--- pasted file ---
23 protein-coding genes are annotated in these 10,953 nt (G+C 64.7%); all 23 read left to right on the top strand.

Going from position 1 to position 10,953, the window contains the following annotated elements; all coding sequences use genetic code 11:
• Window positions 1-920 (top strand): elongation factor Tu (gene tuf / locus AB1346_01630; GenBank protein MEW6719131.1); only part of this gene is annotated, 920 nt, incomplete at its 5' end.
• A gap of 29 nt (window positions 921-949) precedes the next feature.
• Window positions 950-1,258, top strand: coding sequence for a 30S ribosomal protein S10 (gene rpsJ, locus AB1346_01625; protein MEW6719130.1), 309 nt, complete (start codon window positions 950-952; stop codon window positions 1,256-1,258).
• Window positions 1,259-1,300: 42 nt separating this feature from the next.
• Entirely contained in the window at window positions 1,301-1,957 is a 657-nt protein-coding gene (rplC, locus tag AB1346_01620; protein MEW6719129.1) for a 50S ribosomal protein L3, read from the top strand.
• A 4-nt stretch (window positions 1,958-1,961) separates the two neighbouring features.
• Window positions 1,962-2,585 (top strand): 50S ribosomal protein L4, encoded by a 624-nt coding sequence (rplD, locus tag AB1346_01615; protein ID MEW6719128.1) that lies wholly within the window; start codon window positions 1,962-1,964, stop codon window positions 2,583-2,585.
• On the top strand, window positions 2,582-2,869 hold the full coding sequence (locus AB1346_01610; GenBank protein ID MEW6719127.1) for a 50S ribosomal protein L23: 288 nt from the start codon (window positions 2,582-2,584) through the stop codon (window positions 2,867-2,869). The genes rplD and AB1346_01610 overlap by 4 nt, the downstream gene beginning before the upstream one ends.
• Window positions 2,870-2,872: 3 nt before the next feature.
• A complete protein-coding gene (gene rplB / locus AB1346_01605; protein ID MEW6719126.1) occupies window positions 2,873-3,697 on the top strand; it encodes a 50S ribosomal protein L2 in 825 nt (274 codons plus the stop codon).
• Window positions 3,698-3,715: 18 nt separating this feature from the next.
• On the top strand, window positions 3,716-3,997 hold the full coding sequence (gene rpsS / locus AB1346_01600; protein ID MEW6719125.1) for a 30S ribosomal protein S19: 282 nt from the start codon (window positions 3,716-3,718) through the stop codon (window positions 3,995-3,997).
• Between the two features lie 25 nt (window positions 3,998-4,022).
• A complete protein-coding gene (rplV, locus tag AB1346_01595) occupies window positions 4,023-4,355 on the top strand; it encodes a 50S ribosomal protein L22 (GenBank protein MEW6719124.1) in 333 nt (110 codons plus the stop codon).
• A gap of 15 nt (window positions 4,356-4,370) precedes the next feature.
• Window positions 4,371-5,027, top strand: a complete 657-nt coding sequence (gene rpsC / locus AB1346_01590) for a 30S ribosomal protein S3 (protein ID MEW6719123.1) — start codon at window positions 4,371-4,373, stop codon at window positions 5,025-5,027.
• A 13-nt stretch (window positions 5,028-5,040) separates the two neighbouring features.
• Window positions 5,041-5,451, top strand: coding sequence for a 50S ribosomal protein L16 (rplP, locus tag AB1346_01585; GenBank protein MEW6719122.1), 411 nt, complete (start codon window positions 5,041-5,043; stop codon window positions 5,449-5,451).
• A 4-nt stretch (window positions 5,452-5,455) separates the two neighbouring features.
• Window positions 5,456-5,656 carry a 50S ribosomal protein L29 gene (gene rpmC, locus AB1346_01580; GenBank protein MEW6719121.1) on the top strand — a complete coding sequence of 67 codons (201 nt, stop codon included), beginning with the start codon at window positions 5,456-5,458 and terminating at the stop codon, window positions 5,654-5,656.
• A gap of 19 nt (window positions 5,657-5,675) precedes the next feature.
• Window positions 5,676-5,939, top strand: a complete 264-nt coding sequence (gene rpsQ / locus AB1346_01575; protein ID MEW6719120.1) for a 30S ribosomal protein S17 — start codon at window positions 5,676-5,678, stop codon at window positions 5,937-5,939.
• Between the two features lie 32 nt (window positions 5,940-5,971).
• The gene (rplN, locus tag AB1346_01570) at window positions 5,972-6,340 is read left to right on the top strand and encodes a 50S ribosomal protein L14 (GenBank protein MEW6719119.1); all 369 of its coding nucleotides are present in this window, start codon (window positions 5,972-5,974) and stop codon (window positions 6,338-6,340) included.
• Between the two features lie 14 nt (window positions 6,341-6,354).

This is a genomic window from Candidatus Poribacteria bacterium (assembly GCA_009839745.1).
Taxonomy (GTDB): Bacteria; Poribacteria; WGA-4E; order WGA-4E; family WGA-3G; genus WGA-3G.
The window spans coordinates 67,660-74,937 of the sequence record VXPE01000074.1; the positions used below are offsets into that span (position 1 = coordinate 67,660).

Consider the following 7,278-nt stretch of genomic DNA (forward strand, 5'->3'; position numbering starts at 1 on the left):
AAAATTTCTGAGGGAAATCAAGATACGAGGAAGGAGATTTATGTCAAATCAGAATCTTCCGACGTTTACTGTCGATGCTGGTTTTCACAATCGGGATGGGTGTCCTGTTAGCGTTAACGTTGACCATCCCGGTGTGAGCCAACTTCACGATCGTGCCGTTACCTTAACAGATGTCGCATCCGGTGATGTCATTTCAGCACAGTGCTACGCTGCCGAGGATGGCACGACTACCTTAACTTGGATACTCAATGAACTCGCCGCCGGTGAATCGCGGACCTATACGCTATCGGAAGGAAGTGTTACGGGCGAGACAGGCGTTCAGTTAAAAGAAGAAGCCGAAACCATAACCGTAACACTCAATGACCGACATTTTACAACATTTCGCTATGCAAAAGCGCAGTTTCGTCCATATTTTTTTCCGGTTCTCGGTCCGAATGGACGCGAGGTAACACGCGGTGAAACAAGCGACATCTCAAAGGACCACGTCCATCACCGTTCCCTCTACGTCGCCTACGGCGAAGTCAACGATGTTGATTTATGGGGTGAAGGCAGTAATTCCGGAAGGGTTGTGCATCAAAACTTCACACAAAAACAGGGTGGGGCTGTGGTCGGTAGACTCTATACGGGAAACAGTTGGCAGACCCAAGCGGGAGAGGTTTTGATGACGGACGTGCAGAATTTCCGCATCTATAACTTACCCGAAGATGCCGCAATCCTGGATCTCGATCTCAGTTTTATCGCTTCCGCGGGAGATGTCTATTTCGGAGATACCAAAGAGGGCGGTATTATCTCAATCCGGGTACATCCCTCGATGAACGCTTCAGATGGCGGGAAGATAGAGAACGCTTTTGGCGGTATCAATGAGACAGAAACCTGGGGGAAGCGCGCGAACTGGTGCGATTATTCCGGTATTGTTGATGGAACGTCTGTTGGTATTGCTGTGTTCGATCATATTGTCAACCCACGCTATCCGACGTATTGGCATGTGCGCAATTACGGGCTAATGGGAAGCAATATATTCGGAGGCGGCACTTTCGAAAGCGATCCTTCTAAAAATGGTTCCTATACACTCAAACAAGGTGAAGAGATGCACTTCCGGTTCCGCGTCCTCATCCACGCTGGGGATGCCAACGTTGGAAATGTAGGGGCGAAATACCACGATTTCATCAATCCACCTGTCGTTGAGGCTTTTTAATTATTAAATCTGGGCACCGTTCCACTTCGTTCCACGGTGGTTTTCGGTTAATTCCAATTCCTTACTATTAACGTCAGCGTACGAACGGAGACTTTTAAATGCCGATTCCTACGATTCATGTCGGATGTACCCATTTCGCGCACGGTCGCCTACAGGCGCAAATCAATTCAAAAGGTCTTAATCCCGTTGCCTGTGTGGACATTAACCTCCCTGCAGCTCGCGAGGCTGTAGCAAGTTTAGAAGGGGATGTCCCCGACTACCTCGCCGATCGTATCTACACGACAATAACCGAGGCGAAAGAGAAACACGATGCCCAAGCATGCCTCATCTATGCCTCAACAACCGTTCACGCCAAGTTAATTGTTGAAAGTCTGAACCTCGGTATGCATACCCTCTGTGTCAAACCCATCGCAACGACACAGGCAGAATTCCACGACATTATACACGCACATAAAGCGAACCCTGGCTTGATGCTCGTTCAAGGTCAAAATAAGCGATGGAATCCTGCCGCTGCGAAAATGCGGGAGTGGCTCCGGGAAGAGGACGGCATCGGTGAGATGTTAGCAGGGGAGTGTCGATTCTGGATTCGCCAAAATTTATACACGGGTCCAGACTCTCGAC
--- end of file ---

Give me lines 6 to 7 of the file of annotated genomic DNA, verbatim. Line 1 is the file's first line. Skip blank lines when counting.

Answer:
• Window positions 1,259-1,300: 42 nt separating this feature from the next.
• Entirely contained in the window at window positions 1,301-1,957 is a 657-nt protein-coding gene (rplC, locus tag AB1346_01620; protein MEW6719129.1) for a 50S ribosomal protein L3, read from the top strand.